What Keeps the Magnetic Fields in Planets Alive ?

Peter Davidson (Department of Engineering, University of Cambridge) — May 7, 2015

Great progress has been made in the numerical simulation of planetary dynamos, though these numerical experiments still operate in a regime very far from real planets. For example, it seems unlikely that viscous forces are at all significant in planetary interiors, yet the more weakly forced numerical simulations display a significant dependence on viscosity, and indeed in some simulations the dynamo mechanism itself is viscously driven, taking the form of helical flow within columnar convection rolls (so-called viscous Ekman pumping). Given that laboratory dynamo experiments are even farther from a planetary regime, there is still no widespread consensus as to the basic dynamo mechanism at work within planetary cores.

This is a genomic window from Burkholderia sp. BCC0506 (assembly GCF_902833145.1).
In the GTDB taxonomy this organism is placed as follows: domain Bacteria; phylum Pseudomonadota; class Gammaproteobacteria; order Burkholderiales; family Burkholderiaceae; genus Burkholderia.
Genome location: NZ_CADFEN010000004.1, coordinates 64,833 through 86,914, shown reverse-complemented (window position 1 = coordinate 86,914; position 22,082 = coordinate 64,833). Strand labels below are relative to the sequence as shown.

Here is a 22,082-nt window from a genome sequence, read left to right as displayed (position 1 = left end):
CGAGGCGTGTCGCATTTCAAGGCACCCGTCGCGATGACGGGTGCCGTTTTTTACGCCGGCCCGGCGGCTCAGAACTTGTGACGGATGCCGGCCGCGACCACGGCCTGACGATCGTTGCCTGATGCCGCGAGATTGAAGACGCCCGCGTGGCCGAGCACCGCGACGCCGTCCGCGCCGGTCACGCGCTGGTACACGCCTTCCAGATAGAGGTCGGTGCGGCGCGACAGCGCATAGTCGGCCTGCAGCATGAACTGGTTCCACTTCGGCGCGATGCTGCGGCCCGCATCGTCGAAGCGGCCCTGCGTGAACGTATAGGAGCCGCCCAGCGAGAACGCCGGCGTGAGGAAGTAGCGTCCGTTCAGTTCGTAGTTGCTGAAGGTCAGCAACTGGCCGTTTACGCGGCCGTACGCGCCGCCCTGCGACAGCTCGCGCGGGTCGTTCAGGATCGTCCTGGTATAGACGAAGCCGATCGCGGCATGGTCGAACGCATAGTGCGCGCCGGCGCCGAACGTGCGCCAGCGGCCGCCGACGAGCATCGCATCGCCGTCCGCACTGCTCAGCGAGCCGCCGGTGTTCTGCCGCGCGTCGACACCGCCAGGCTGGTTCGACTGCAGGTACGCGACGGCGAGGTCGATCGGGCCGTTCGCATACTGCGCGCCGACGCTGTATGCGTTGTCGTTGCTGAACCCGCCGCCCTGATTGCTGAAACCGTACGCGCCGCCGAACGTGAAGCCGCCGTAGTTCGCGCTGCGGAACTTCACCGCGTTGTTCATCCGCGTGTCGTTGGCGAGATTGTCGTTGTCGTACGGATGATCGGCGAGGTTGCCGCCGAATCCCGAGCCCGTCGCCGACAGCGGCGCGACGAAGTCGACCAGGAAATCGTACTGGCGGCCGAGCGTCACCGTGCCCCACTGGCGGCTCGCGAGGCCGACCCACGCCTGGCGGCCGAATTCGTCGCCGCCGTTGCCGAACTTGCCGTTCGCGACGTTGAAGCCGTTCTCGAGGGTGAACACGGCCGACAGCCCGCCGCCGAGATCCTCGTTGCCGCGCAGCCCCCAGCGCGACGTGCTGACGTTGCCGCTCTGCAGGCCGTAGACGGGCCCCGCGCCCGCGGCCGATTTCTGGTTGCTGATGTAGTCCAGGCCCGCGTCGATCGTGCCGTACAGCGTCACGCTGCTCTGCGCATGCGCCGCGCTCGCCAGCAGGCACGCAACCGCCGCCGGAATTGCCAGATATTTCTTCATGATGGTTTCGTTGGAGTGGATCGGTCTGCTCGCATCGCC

However, there is a striking similarity in the observed external magnetic fields across the terrestrial planets and gas giants, and so it seems natural to suppose that the underlying dynamo mechanism is simple, robust, independent of viscosity, and insensitive to mechanical boundary conditions, such as the existence of a mantle. In this talk one such mechanism is proposed which relies on the spontaneous emission of helical waves within the planetary core driven by the strong buoyancy flux in the equatorial plane.

Biography :
Peter Davidson is a professor of fluid mechanics at the Department of Engineering in the University of Cambridge. Having worked in industry both in the UK and the USA for several years, he joined Cambridge in 1994. His research interests include turbulence and magnetohydrodynmics.

You can also watch this video on the multimedia site ENS : savoirs.ens.fr